Lord Sugar to quit The Apprentice next year?
- Bang Showbiz
- 9 July 2013
Nick Hewer thinks Lord Alan Sugar might call it a day on 'The Apprentice' next year because he has been so "devoted" over the past 10 years
Nick Hewer thinks Lord Alan Sugar might quit 'The Apprentice' next year.
The 'Countdown' star wouldn't be shocked if the 66-year-old entrepreneur called it a day on the BBC One business challenge show because he has been so "devoted" over the past 10 years and might quite like a rest.
He said: "He is all over this show for 12 months of the year, every task, every aspect of the scheduling, marketing.
"He's very devoted - possibly to the detriment of his other business interests.
"I wouldn't be surprised if, after 10 years, he said, 'Actually, lads - I think I've done my bit.' "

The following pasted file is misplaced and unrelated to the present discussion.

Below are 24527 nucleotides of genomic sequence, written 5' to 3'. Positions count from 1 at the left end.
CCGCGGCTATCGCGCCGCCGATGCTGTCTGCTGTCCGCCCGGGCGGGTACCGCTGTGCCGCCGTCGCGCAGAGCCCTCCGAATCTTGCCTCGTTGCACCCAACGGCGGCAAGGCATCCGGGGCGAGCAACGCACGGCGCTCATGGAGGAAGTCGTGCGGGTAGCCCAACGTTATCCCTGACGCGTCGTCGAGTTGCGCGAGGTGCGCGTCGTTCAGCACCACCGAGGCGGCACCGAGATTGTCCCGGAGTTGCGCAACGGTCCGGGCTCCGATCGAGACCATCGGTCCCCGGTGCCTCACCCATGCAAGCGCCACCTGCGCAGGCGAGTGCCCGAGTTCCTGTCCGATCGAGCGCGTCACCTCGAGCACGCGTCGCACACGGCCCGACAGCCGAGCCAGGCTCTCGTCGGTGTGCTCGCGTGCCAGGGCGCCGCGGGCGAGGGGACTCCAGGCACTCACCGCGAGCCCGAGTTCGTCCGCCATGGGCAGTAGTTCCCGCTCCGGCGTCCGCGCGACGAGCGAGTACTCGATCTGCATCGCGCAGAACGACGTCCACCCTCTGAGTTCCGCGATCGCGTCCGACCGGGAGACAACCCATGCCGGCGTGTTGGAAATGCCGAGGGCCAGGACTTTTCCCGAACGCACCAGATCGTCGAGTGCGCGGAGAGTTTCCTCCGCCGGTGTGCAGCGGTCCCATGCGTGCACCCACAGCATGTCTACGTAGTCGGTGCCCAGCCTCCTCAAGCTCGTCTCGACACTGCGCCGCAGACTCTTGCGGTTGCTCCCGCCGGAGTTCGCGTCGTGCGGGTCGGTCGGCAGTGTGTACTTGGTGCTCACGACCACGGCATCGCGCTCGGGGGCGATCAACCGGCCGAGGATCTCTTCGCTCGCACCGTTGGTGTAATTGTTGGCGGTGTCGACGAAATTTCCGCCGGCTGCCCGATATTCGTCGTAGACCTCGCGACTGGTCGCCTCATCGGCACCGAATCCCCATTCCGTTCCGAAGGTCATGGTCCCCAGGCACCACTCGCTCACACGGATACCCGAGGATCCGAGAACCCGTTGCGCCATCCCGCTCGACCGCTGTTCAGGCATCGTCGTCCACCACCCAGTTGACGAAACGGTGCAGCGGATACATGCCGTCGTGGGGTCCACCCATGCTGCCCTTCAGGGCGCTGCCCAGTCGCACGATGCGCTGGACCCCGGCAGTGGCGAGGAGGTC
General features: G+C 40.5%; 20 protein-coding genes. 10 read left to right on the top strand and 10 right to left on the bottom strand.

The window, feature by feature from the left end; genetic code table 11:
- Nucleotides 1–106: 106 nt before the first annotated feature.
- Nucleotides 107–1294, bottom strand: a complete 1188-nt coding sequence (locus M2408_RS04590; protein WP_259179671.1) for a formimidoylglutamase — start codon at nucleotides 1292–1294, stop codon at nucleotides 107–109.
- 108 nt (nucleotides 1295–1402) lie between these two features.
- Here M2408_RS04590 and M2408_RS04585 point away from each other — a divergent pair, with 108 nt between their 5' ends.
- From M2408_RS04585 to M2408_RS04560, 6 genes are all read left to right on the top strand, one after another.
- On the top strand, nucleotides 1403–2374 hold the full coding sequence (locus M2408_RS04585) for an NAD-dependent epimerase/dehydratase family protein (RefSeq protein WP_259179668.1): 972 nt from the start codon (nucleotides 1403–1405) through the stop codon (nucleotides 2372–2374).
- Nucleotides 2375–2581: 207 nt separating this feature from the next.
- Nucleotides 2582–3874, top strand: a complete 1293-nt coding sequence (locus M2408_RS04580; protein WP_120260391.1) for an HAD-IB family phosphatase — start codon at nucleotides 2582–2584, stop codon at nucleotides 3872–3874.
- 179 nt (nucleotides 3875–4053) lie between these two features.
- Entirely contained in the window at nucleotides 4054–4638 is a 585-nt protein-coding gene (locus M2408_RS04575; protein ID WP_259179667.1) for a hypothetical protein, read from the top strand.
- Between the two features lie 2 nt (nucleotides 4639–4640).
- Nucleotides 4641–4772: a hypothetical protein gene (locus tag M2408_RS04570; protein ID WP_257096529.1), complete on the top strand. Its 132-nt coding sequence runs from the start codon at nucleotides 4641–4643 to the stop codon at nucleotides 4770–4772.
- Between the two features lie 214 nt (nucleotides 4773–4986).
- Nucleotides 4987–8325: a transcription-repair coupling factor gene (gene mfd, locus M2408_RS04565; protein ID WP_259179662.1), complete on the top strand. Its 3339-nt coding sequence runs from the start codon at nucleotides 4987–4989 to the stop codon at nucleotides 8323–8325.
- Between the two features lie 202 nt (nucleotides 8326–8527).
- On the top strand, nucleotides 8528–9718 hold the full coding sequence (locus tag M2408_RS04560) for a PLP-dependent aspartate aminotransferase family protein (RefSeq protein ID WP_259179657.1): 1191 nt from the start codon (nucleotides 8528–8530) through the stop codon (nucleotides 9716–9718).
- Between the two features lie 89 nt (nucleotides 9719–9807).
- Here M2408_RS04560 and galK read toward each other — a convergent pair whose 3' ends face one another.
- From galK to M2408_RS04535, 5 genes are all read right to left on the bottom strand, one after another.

But should Lord Sugar call it a day then Nick - who, along with Karren Brady, assists the businessman on the show - believes the BBC would be "crackers" to do another series next year with a different entrepreneur because the person to take on the role would be a "suicide merchant".
Speaking to the Radio Times magazine, he added: "People would pay to do that job. But as a broadcaster, the BBC would have a really tough decision whether or not to rest this programme.
"If Alan says, 'Look, I've done my 10 years,' they would be crackers to run it the next year with someone else. Because it's his show and you would need to be a suicide merchant to take it on after Sugar the next year.
"Rest it for three years, then bring it back. But nobody wants to say 'cheerio' to such a successful format. That will be a hard decision."
However, Lord Sugar told The Sun newspaper last night: "As long as the BBC want to screen 'The Apprentice', I will do it for them."
Karren has previously said she thinks 'The Apprentice' would struggle to continue if Lord Sugar quit.
She told BANG Showbiz: "I think without doubt, without a shadow of doubt, this show is all about Alan. The gravitas that he has, the respect that he has.
"I think without him 'The Apprentice' would be a poor imitation whoever steps into his chair."